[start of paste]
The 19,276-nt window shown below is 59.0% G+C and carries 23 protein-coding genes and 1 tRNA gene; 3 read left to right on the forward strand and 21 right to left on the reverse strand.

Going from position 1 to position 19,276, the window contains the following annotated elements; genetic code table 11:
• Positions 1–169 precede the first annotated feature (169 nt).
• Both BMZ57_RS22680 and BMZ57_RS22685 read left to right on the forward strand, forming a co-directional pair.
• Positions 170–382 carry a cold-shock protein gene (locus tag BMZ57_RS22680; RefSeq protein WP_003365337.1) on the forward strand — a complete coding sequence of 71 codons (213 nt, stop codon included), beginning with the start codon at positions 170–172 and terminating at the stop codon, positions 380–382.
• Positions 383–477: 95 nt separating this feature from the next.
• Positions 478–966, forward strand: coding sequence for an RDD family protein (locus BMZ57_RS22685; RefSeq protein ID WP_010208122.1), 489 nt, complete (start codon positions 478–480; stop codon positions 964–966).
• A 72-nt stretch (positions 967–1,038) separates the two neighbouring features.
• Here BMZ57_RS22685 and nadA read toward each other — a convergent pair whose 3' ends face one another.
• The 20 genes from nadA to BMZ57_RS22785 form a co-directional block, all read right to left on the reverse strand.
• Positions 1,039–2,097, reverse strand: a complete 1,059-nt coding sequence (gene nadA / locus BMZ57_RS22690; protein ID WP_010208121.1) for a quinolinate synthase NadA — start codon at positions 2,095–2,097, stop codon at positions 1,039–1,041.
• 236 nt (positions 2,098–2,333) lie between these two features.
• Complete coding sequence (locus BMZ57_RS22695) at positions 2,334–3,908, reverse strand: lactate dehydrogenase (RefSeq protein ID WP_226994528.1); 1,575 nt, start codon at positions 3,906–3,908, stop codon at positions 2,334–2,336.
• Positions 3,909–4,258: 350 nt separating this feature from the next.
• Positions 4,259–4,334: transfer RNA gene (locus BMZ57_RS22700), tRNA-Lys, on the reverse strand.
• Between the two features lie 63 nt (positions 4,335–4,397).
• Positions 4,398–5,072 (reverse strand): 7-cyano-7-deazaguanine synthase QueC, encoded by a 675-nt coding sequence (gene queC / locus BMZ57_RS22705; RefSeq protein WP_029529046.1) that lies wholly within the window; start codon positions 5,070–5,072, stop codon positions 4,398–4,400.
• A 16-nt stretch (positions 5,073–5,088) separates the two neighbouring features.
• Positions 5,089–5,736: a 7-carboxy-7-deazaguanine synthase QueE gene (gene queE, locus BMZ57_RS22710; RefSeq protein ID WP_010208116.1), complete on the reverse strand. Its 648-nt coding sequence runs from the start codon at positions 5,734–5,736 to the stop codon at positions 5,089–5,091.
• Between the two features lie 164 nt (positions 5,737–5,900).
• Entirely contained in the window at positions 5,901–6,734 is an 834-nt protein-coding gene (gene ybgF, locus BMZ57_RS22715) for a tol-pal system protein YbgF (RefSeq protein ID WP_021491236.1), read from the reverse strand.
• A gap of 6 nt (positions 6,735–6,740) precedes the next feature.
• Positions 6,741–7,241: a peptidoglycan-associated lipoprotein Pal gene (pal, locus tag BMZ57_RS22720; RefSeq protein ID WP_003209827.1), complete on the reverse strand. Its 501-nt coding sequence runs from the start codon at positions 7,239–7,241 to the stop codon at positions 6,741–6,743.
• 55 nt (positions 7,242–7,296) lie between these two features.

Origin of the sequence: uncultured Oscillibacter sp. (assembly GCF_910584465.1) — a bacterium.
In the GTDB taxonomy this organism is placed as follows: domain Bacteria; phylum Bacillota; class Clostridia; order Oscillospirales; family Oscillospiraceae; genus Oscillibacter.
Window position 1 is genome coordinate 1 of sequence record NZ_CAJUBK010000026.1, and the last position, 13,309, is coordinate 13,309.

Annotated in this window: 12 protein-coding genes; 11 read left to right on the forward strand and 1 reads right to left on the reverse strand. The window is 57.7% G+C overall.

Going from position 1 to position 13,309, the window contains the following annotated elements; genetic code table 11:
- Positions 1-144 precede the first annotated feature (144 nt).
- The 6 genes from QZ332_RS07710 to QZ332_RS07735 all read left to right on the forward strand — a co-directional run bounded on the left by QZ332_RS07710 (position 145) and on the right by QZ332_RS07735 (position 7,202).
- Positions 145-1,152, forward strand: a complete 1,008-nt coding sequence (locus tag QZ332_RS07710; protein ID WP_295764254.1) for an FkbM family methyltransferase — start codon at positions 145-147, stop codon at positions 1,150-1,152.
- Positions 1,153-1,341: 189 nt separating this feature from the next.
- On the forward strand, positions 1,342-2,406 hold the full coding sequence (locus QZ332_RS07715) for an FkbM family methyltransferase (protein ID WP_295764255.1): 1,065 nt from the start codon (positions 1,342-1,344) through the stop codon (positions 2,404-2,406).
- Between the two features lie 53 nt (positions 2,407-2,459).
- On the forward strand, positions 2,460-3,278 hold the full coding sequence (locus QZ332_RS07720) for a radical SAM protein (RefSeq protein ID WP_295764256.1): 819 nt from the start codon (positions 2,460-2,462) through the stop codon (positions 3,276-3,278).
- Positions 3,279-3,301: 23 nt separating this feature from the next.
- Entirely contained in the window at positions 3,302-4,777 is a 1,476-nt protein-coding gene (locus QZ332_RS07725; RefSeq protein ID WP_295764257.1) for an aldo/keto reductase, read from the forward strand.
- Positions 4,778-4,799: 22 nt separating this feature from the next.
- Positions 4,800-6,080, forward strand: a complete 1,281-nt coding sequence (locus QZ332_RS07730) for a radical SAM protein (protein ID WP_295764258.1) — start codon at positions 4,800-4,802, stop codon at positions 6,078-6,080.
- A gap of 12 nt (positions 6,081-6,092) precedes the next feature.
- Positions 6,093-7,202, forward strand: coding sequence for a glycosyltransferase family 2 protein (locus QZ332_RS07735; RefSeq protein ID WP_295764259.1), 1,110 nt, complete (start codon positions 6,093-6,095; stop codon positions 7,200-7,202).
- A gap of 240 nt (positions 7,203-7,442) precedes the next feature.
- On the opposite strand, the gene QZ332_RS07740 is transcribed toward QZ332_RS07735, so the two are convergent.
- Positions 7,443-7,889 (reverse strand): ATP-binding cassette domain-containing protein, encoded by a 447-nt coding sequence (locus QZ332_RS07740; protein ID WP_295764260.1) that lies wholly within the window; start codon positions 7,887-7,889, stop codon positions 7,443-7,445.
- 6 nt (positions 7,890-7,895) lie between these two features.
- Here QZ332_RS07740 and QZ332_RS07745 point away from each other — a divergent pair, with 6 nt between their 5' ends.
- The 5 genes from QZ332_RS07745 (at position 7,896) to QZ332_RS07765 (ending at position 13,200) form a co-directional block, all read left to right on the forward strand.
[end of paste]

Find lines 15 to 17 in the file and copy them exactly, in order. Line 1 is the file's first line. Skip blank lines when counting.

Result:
• Positions 4,259–4,334: transfer RNA gene (locus BMZ57_RS22700), tRNA-Lys, on the reverse strand.
• Between the two features lie 63 nt (positions 4,335–4,397).
• Positions 4,398–5,072 (reverse strand): 7-cyano-7-deazaguanine synthase QueC, encoded by a 675-nt coding sequence (gene queC / locus BMZ57_RS22705; RefSeq protein WP_029529046.1) that lies wholly within the window; start codon positions 5,070–5,072, stop codon positions 4,398–4,400.